5. Consider plant-based proteins

As mentioned, not all protein comes from meats and fish. Beans, nuts and legumes are also rich sources of protein. Beans come in many forms too – soybeans and its tofu, black beans, kidney beans… the list goes on. Going meatless doesn’t mean sacrificing protein — you can get your fair share of it from these alternative sources.

If you can’t completely give up meat, you may consider plant-based meats. These innovative, ground-breaking foods tastes and feels just like meat, but actually aren’t.

These “meats” are made from beans, mycoproteins, legumes, and other healthier, plant-based choices. Iron is added to these foods to give you the satisfaction you get when eating meat. However, be sure to check the food labels when buying plant-based meats.

Sometimes, artificial “plant-based” meats may be jam-packed with all sorts of chemicals that we may not want in our bodies. Tip: If it looks a bit too questionable? Go with your gut and opt for natural plant protein instead.

6. Hold back on dairy products

Next on list of clean eating tips is the dairy section. While milk, yoghurt and cheese are excellent sources of calcium and nutrients, they may contain undesirable amounts of unhealthy fats. Much of the fat in milk and dairy foods is saturated fat.

For older children and adults, eating too much fat can contribute to excess energy intakes, leading to becoming overweight. A diet high in saturated fat can also lead to raised levels of cholesterol in the blood.

ALSO READ: Is 'clean eating' making you sick?

If possible, always choose low-fat options, and enjoy cheese in small amounts. Switch out your sugar-loaded yoghurts with greek, and your cow’s milk with plant-based milk if you can. Other things to note is to go for lower-fat butter and spreads, and to cut down on the amount of cream in your diet.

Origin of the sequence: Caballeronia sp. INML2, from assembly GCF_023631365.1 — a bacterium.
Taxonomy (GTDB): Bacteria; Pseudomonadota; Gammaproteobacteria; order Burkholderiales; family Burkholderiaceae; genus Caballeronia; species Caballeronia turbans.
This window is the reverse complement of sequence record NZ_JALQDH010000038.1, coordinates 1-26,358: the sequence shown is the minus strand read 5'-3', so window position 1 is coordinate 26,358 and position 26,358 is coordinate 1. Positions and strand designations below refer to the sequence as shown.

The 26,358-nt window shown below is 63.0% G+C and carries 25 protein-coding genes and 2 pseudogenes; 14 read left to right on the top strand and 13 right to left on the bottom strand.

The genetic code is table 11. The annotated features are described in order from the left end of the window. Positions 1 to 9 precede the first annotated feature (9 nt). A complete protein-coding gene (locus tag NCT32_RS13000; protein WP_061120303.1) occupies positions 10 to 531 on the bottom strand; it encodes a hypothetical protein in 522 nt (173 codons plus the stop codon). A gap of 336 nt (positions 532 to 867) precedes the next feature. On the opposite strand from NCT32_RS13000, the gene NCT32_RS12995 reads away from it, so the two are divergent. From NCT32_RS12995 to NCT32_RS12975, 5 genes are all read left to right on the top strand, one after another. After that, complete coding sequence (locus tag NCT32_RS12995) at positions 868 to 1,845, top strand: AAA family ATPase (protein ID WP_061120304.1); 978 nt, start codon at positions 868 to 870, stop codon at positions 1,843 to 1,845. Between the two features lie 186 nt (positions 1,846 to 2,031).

7. Watch the fats and oils

Oils and fats, as undesirable as they sound, are an important part of a healthy diet. However, it is the unhealthy, saturated fats that are the leading cause for heart diseases. Saturated fats raise cholesterol levels, and are found in butter, lard, fatty meats, and palm oil.

Highly-processed foods are also a source of these unhealthy fats — they include hot dogs, french fries, donuts and other snack foods.

What needs to be done? First, reduce the amount of fats and oils you consume. You can still reward yourself to a Krispy Kreme or a side of fries, but in limited amounts. Save these indulgences for your cheat days. Secondly, opt for unsaturated fats.

These can be found in some nuts, avocados, and non-hydrogenated margarine. Lastly, watch the oil. Instead of regular cooking oil, get olive oil, canola oil, or peanut oil. These have unsaturated fats.

8. Cut down on sugar

A good dessert is needed to end off a wonderful meal, or is it? Sugar is another component to watch as you eat clean. Sugary drinks are not only excessively sweet, but they are packed with calories too. Instead of your usual sugared beverages, choose diet sodas and zero-calorie options instead.